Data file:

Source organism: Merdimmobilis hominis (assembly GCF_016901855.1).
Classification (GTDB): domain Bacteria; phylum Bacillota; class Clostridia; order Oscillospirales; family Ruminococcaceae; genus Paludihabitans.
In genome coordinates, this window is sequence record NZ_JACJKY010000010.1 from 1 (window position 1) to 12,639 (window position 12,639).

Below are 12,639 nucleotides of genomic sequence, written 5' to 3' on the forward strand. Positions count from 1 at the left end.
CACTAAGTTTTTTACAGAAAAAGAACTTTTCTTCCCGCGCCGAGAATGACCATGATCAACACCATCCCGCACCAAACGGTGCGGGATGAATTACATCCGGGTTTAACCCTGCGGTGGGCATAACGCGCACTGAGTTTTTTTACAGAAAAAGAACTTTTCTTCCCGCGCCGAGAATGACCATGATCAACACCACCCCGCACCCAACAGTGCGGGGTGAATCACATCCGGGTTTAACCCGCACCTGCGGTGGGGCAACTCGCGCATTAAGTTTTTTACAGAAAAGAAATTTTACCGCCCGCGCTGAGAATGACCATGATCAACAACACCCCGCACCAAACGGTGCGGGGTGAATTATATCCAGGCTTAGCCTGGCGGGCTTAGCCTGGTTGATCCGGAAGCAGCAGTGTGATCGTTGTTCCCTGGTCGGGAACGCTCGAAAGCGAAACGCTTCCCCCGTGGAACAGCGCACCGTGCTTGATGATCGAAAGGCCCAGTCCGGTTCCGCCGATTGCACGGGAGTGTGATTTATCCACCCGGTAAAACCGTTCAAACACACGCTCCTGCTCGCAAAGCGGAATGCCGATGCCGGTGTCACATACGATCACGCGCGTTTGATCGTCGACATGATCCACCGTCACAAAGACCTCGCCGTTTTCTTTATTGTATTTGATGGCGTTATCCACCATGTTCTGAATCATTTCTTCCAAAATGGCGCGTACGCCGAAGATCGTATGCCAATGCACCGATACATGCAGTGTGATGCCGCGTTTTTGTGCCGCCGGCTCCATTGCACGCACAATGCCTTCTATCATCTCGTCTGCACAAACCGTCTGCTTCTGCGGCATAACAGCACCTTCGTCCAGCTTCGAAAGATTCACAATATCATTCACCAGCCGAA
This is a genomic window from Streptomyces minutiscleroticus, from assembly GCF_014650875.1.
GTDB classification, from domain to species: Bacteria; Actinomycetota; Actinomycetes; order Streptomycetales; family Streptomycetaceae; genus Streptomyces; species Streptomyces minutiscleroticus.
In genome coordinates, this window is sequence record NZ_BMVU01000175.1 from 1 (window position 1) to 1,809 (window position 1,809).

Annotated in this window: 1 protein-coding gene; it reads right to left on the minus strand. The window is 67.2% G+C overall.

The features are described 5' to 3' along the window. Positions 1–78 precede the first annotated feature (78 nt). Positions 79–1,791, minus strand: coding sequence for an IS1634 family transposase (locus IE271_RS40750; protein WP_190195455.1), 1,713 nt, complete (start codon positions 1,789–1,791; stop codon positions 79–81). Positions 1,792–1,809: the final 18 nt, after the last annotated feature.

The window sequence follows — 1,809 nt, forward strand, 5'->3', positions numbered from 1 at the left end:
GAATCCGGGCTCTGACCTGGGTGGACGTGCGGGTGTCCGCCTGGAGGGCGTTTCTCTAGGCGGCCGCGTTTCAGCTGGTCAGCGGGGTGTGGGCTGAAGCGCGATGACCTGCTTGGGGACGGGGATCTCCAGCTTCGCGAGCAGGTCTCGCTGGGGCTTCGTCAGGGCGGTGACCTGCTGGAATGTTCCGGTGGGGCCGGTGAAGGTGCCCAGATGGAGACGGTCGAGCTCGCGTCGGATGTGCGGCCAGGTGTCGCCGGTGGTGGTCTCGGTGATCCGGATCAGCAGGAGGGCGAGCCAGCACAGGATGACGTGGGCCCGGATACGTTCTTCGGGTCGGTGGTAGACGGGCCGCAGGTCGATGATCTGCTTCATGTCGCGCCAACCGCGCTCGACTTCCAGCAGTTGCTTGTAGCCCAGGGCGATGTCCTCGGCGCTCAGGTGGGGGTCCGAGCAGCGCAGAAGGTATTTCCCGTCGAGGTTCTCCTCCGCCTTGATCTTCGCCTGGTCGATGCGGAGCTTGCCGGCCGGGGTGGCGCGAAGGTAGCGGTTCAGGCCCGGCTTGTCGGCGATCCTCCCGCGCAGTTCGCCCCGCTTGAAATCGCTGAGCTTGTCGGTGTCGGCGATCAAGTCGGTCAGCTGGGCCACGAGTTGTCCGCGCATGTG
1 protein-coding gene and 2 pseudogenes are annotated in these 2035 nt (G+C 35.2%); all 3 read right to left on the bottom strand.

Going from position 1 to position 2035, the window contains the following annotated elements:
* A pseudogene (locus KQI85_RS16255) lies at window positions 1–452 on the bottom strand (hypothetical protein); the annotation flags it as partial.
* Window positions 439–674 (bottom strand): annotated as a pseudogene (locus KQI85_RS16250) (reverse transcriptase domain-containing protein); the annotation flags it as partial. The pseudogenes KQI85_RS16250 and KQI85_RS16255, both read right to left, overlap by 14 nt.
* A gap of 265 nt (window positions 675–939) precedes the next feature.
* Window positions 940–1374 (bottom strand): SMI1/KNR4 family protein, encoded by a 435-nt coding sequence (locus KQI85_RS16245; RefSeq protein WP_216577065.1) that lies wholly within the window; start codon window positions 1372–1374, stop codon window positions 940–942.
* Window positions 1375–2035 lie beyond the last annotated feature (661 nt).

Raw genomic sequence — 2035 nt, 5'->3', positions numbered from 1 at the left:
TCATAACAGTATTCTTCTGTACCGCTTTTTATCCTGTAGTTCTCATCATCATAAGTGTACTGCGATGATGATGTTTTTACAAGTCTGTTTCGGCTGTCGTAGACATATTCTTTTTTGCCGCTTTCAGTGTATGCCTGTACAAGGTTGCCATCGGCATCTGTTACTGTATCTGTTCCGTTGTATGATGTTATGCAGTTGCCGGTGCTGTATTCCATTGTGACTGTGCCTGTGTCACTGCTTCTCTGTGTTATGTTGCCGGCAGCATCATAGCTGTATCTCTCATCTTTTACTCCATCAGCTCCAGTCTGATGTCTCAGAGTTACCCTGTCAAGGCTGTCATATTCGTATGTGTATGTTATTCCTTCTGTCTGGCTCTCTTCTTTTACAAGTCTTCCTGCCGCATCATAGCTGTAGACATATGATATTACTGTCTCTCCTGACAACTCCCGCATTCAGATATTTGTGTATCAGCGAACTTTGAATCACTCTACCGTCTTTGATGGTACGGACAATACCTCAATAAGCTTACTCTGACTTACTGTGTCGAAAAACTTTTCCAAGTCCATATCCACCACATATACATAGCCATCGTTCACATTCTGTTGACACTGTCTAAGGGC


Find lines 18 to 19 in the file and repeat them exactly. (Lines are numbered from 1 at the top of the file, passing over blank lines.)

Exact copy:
* Window positions 940–1374 (bottom strand): SMI1/KNR4 family protein, encoded by a 435-nt coding sequence (locus KQI85_RS16245; RefSeq protein WP_216577065.1) that lies wholly within the window; start codon window positions 1372–1374, stop codon window positions 940–942.
* Window positions 1375–2035 lie beyond the last annotated feature (661 nt).